Trip Report — Palouse & Waterton

  • Tom Dell
  • June 29, 2015
  • How’s this for a reason for a road trip? I saw a photo of Washington’s Palouse region taken in the spring, and I thought “Wow! I have to go there!” So I did. I flew round trip to Spokane from LAX on Delta – the only direct flight between the cities. As is common these days, the rental car cost more than the plane ticket.

    The Palouse region begins about 20 miles south of Spokane and extends southward along the Idaho border to the Snake River. This is considered the primo wheat-growing area in the country, if not the world. It’s certainly the best-looking. In early June, when I was there, the fields were the most intense green you can imagine. In summer and fall, they turn gold. To tour the area, I recommend you drive SR 27 from Spokane to Pullman, but don’t hesitate to mosey down some of the back roads. Be sure to stop at Steptoe Butte State Park for a 360-degree view of the Palouse (pictured). You’ll find lodging in the college towns of Pullman, Wash., and Moscow, Idaho. Summary: Worth a two-day detour from your Pacific Northwest road trip. This is off the beaten path, so you won’t be in a crowd.

    Next, on to Canada, eh? The border is about 2½ hours north of Spokane. My first objective was Fort Steele Heritage Town near Cranbrook, British Columbia. The quickest way there from Spokane is via US 2 to Sandpoint, then north on US 95 up the Idaho Panhandle to the border. Sandpoint is a very cool, somewhat upscale resort town on the shore of Lake Pend Oreille (ponderay). The route becomes BC 95 in Canada and is joined by BC 3, the Crowsnest Highway. This is mostly forested mountains with lakes along the way. Moyie Lake is especially nice. Cranbrook is the largest city in the area and has ample accommodations. That’s where I stayed. Campgrounds are abundant as well. Fort Steele is about 15 minutes from Cranbrook. This is a historic re-creation of a frontier gold mining town. It’s very well done, with restored and reconstructed buildings and costumed interpreters. Definitely worth a two-hour stop if you’re in the area. If you have kids with you, you’ll thank me for suggesting this place. If you’re headed to Banff, stay on 95, then take BC 93 through Kootenay National Park to Lake Louise. It’s only a couple of hours.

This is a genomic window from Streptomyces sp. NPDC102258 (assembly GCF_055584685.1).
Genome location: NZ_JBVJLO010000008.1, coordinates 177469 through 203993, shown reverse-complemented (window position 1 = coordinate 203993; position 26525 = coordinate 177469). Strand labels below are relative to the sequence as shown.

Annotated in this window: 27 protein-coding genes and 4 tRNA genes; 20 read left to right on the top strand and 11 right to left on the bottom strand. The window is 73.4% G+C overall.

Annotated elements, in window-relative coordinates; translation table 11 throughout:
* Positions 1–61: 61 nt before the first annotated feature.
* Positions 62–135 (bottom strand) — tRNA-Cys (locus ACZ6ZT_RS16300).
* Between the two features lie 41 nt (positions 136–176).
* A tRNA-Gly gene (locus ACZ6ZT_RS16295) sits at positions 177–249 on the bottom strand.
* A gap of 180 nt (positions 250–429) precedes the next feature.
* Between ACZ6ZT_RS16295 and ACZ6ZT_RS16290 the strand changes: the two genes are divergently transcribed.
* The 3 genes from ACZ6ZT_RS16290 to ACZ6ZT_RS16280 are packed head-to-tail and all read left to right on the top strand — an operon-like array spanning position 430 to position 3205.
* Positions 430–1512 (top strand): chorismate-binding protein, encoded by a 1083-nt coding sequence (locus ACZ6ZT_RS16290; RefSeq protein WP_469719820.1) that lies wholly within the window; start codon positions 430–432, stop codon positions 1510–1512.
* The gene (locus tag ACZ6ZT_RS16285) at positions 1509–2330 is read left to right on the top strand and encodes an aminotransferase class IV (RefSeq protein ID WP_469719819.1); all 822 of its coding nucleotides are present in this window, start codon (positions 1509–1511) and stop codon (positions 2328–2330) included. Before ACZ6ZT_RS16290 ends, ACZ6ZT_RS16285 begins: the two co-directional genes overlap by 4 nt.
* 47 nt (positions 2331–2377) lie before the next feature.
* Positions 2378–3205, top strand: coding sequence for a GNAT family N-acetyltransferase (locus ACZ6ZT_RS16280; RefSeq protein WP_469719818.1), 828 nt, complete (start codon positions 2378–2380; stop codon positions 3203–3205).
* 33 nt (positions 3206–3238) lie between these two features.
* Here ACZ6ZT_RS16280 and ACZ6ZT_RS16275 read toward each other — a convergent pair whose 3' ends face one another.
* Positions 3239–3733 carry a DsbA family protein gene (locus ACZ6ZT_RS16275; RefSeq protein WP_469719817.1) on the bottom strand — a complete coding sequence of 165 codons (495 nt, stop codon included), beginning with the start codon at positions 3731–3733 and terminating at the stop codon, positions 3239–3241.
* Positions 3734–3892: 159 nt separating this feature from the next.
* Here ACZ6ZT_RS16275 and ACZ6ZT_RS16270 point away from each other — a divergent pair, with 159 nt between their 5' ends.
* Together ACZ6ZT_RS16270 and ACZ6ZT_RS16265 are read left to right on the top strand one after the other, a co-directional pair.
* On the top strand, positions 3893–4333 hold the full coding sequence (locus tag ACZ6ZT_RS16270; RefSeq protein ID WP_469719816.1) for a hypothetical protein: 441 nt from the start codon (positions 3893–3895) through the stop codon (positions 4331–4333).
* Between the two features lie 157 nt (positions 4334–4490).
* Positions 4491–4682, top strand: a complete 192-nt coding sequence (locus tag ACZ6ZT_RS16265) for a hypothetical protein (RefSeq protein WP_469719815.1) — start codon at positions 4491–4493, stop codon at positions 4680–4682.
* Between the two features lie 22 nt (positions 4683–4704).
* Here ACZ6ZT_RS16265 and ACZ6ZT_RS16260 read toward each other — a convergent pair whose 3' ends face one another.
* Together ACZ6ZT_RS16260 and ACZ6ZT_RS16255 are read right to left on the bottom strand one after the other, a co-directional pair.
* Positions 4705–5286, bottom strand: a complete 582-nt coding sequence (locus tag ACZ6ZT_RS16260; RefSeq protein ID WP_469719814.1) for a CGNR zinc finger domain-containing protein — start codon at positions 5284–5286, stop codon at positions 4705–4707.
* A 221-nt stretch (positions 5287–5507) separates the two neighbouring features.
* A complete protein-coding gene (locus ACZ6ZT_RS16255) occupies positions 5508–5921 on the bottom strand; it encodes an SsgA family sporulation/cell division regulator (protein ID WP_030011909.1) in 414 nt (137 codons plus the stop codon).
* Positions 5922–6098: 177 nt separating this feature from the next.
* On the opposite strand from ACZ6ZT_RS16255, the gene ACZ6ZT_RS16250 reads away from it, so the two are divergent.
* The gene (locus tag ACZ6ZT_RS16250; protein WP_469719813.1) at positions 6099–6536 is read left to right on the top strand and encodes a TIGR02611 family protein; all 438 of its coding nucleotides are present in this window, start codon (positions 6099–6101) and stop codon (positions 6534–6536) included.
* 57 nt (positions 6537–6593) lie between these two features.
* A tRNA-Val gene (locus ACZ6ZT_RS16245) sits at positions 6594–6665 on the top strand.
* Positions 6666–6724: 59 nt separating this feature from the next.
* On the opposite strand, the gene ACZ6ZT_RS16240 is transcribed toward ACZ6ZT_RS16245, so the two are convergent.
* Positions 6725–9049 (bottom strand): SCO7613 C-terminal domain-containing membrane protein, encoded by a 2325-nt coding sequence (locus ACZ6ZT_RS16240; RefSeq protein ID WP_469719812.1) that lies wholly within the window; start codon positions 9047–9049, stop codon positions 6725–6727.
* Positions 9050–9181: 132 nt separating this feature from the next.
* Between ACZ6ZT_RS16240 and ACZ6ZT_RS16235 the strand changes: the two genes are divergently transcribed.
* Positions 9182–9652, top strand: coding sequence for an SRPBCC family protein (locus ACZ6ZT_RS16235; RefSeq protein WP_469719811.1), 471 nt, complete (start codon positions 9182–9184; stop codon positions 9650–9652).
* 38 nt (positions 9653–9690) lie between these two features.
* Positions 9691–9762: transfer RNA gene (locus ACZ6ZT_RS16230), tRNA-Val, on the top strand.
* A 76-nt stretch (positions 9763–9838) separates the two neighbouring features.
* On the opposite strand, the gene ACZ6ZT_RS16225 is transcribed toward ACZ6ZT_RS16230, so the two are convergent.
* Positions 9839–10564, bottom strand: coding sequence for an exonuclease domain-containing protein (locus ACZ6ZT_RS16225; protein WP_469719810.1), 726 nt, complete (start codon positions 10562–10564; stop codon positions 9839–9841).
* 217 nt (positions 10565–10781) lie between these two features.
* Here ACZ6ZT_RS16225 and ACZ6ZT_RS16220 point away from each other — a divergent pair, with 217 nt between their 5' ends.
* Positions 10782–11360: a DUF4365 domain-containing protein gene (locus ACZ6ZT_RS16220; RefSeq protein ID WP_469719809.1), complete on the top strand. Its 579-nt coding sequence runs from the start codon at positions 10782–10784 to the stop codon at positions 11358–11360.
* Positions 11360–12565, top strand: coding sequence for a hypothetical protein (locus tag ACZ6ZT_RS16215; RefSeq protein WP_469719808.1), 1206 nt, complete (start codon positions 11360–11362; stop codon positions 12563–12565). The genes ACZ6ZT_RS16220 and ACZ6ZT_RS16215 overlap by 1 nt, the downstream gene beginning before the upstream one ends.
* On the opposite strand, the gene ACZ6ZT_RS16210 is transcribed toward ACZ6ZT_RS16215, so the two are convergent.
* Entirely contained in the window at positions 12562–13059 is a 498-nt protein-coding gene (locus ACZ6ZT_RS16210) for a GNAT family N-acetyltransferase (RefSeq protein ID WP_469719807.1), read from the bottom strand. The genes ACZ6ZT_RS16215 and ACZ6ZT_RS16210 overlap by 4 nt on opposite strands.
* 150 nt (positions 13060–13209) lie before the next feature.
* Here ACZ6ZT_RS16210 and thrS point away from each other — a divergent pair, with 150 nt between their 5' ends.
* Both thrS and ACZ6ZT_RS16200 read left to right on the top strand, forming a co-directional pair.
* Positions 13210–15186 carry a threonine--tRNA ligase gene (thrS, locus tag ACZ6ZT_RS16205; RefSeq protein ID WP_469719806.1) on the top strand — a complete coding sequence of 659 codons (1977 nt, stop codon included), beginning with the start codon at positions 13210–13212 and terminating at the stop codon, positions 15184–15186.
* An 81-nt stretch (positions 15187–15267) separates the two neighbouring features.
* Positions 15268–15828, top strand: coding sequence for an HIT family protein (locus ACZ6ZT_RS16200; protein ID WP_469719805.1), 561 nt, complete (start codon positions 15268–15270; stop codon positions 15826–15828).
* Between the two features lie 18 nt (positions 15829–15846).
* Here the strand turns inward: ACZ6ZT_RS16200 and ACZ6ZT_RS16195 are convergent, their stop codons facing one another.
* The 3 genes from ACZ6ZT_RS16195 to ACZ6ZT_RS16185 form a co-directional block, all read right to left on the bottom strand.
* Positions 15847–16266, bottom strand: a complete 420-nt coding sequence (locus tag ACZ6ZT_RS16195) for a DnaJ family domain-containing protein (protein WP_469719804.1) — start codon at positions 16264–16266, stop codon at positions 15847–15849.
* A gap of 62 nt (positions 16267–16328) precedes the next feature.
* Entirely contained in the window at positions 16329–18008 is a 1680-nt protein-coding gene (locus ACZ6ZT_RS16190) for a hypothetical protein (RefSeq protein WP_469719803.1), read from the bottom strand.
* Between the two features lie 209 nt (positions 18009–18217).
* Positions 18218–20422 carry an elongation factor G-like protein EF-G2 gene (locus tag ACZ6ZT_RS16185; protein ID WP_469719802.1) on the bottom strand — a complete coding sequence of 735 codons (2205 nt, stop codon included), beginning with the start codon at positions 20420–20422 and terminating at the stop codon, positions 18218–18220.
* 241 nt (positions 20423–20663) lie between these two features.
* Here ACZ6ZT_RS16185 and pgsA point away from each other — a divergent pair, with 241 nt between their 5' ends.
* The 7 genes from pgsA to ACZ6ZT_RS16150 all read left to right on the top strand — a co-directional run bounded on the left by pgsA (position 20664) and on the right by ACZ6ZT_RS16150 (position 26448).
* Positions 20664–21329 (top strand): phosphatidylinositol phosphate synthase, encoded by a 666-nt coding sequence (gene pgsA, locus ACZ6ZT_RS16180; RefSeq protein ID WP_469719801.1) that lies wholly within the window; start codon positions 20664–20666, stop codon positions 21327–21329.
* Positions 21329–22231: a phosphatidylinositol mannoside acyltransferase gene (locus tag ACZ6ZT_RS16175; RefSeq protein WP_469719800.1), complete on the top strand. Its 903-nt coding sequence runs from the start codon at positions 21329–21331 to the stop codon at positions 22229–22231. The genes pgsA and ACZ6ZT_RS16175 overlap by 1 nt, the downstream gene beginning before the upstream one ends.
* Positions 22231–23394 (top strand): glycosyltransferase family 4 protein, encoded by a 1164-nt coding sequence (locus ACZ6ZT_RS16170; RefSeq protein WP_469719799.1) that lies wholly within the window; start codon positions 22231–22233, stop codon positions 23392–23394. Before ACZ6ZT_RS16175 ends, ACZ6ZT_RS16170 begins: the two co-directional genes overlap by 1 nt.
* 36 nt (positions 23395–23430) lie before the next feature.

My third objective was Waterton Lakes National Park, which is the Canadian cousin of Montana’s Glacier National Park. The drive there from Cranbrook crosses the spine of the Canadian Rockies and is highly scenic. Take Highway 3 through the gorgeous Elk Valley to Crowsnest Pass, once a major coal-mining area. The small town of Fernie has as beautiful a setting as you could imagine. The town is nothing special, but it does have a Tim Horton’s – the ubiquitous Canadian counterpart to Starbucks and a place to get coffee and very good baked goodies. Once across the Alberta border, the road leaves the mountains. At Pincher Creek, take Alberta 6 south about 30 miles to the national park. The approach is spectacular. The mountains rise almost vertically from the prairie. I wonder if the ranchers who live along Highway 6 ever get tired of the view. Nah!

    Waterton has a town located on the shore of Upper Waterton Lake, surrounded by jagged mountains. Standing sentinel as you approach the town is the grand old Prince of Wales Hotel, where a room will set you back $500 or so. You’ll also find expensive accommodations and other services in the Waterton townsite. Campgrounds are nearby. I backtracked to Pincher Creek for the night and saved about 50 percent. By all means take the pricey Waterton Lake cruise, which actually crosses into the United States, and drive the two scenic roads – the Akamina Parkway and Red Rock Canyon. Hiking is terrific in the park. The trail to Crypt Lake is considered Canada’s best hike, according to the narrator on the boat cruise. You can easily drive to the U.S. border and Glacier National Park from here. The park can be crowded on pleasant weekends and in summer, though it’s nothing like Glacier. Verdict: Worth 2-3 days of your time. If you’re headed to Glacier National Park, take the side trip to Waterton. Pictured: Waterton Lake cruise.

    The fabulous Going-to-the-Sun highway in Glacier National Park was still closed by snow, so I drove US 2 around the southern edge of the park. The consolation prize was the drive on US 89/Montana SR 49, which is scenic to the max. After an overnight in Kalispell, I continued on US 2 to Spokane for my flight home.

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